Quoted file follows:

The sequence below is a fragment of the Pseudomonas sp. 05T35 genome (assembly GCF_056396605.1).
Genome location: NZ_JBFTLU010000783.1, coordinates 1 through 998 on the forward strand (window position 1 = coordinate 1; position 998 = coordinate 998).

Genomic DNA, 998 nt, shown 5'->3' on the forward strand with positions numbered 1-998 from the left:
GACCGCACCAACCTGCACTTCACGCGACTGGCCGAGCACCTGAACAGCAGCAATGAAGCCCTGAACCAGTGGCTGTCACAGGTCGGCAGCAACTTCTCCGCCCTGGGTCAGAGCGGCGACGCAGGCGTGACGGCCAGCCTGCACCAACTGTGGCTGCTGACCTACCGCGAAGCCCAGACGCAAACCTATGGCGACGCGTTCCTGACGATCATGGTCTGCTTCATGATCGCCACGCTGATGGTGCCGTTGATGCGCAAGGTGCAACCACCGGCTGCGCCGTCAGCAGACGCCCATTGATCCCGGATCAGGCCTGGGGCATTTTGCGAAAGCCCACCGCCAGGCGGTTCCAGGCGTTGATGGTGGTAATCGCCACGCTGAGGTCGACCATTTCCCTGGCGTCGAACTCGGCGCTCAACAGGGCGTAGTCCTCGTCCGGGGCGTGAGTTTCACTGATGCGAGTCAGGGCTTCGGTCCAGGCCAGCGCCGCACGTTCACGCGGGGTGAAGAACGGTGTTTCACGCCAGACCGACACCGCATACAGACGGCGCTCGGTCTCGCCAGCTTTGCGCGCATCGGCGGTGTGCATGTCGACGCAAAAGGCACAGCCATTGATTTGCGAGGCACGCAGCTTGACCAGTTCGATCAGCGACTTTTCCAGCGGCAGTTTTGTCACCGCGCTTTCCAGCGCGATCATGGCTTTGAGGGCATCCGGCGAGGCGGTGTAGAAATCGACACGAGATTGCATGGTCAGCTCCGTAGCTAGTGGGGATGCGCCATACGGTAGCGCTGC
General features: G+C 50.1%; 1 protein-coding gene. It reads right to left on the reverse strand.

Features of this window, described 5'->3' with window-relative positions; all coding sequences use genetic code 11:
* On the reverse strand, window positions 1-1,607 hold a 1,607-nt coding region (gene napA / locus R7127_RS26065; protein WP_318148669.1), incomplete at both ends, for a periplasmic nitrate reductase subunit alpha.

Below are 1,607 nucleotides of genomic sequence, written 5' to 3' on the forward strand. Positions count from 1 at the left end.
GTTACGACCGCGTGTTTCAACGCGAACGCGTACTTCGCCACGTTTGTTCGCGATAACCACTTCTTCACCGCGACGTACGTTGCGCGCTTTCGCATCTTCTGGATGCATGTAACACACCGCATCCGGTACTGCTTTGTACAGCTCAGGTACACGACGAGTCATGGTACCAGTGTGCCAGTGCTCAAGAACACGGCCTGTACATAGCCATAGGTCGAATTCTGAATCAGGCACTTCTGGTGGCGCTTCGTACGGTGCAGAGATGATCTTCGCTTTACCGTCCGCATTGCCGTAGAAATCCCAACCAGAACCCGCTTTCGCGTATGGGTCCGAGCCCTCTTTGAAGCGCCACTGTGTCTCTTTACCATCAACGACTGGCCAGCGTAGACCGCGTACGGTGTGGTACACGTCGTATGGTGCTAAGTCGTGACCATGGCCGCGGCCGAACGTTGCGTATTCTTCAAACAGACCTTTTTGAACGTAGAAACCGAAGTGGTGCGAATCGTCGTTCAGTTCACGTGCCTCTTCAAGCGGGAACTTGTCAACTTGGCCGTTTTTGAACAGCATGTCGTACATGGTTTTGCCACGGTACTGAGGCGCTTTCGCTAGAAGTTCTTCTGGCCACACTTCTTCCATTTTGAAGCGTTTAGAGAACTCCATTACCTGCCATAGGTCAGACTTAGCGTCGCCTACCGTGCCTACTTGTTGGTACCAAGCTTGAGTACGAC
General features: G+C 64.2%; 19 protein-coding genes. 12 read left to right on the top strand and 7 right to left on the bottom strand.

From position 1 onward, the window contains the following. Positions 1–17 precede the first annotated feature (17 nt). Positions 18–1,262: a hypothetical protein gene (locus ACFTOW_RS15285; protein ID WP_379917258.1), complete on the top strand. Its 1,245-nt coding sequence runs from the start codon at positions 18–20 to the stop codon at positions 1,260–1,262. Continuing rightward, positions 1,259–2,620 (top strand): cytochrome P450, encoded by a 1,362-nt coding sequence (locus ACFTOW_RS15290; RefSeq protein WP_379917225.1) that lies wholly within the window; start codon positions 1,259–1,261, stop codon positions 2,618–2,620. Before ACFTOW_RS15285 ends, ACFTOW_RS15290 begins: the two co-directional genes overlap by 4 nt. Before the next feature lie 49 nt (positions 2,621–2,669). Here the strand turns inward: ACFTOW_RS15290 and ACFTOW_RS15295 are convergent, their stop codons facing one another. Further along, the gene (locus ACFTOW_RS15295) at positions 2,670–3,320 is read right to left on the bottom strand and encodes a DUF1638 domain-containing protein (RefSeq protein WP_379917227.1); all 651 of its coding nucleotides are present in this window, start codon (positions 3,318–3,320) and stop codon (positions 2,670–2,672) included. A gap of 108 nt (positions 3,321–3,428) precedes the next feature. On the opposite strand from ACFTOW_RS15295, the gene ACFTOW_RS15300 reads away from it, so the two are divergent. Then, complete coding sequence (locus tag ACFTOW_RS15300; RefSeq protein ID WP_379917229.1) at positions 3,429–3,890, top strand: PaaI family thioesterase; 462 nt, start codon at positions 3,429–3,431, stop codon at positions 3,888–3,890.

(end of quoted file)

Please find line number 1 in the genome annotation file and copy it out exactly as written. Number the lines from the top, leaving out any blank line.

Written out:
The sequence below is a fragment of the Pseudomonas sp. 05T35 genome (assembly GCF_056396605.1).